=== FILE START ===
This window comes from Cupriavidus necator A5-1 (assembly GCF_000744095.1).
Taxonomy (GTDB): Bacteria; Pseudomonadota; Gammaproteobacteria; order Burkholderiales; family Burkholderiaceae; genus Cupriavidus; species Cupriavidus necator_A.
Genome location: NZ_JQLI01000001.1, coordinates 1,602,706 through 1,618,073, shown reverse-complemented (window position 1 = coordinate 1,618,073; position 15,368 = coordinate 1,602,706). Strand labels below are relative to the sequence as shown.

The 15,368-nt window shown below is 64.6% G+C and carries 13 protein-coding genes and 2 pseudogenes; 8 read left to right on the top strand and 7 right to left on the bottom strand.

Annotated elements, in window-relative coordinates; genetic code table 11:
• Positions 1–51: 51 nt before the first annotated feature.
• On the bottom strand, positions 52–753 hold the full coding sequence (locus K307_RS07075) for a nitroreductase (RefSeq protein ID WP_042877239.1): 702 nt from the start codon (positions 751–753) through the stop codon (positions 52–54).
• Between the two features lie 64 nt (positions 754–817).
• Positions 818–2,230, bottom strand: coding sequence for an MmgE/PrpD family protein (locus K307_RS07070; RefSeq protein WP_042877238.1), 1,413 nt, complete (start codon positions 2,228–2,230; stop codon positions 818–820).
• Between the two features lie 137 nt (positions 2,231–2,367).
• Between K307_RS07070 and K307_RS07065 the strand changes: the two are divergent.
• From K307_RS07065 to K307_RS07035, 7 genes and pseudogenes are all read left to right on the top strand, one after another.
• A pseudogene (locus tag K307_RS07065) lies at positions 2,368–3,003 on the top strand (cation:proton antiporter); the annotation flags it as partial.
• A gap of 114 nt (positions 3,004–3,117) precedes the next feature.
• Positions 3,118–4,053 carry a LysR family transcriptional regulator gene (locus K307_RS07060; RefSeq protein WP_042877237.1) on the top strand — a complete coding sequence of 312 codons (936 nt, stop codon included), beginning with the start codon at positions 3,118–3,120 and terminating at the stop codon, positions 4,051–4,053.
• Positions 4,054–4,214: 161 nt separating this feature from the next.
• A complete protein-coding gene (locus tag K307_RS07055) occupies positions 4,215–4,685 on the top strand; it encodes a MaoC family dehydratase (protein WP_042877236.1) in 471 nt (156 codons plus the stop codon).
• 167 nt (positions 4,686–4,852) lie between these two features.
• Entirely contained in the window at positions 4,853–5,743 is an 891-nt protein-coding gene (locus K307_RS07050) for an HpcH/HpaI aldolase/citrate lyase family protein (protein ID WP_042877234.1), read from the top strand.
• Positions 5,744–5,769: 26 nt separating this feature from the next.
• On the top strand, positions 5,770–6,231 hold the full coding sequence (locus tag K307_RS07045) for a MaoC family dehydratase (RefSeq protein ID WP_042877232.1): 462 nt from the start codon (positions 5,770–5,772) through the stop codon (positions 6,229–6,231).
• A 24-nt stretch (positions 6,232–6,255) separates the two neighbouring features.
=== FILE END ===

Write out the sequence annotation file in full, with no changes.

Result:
This window comes from Cupriavidus necator A5-1 (assembly GCF_000744095.1).
Taxonomy (GTDB): Bacteria; Pseudomonadota; Gammaproteobacteria; order Burkholderiales; family Burkholderiaceae; genus Cupriavidus; species Cupriavidus necator_A.
Genome location: NZ_JQLI01000001.1, coordinates 1,602,706 through 1,618,073, shown reverse-complemented (window position 1 = coordinate 1,618,073; position 15,368 = coordinate 1,602,706). Strand labels below are relative to the sequence as shown.

The 15,368-nt window shown below is 64.6% G+C and carries 13 protein-coding genes and 2 pseudogenes; 8 read left to right on the top strand and 7 right to left on the bottom strand.

Annotated elements, in window-relative coordinates; genetic code table 11:
• Positions 1–51: 51 nt before the first annotated feature.
• On the bottom strand, positions 52–753 hold the full coding sequence (locus K307_RS07075) for a nitroreductase (RefSeq protein ID WP_042877239.1): 702 nt from the start codon (positions 751–753) through the stop codon (positions 52–54).
• Between the two features lie 64 nt (positions 754–817).
• Positions 818–2,230, bottom strand: coding sequence for an MmgE/PrpD family protein (locus K307_RS07070; RefSeq protein WP_042877238.1), 1,413 nt, complete (start codon positions 2,228–2,230; stop codon positions 818–820).
• Between the two features lie 137 nt (positions 2,231–2,367).
• Between K307_RS07070 and K307_RS07065 the strand changes: the two are divergent.
• From K307_RS07065 to K307_RS07035, 7 genes and pseudogenes are all read left to right on the top strand, one after another.
• A pseudogene (locus tag K307_RS07065) lies at positions 2,368–3,003 on the top strand (cation:proton antiporter); the annotation flags it as partial.
• A gap of 114 nt (positions 3,004–3,117) precedes the next feature.
• Positions 3,118–4,053 carry a LysR family transcriptional regulator gene (locus K307_RS07060; RefSeq protein WP_042877237.1) on the top strand — a complete coding sequence of 312 codons (936 nt, stop codon included), beginning with the start codon at positions 3,118–3,120 and terminating at the stop codon, positions 4,051–4,053.
• Positions 4,054–4,214: 161 nt separating this feature from the next.
• A complete protein-coding gene (locus tag K307_RS07055) occupies positions 4,215–4,685 on the top strand; it encodes a MaoC family dehydratase (protein WP_042877236.1) in 471 nt (156 codons plus the stop codon).
• 167 nt (positions 4,686–4,852) lie between these two features.
• Entirely contained in the window at positions 4,853–5,743 is an 891-nt protein-coding gene (locus K307_RS07050) for an HpcH/HpaI aldolase/citrate lyase family protein (protein ID WP_042877234.1), read from the top strand.
• Positions 5,744–5,769: 26 nt separating this feature from the next.
• On the top strand, positions 5,770–6,231 hold the full coding sequence (locus tag K307_RS07045) for a MaoC family dehydratase (RefSeq protein ID WP_042877232.1): 462 nt from the start codon (positions 5,770–5,772) through the stop codon (positions 6,229–6,231).
• A 24-nt stretch (positions 6,232–6,255) separates the two neighbouring features.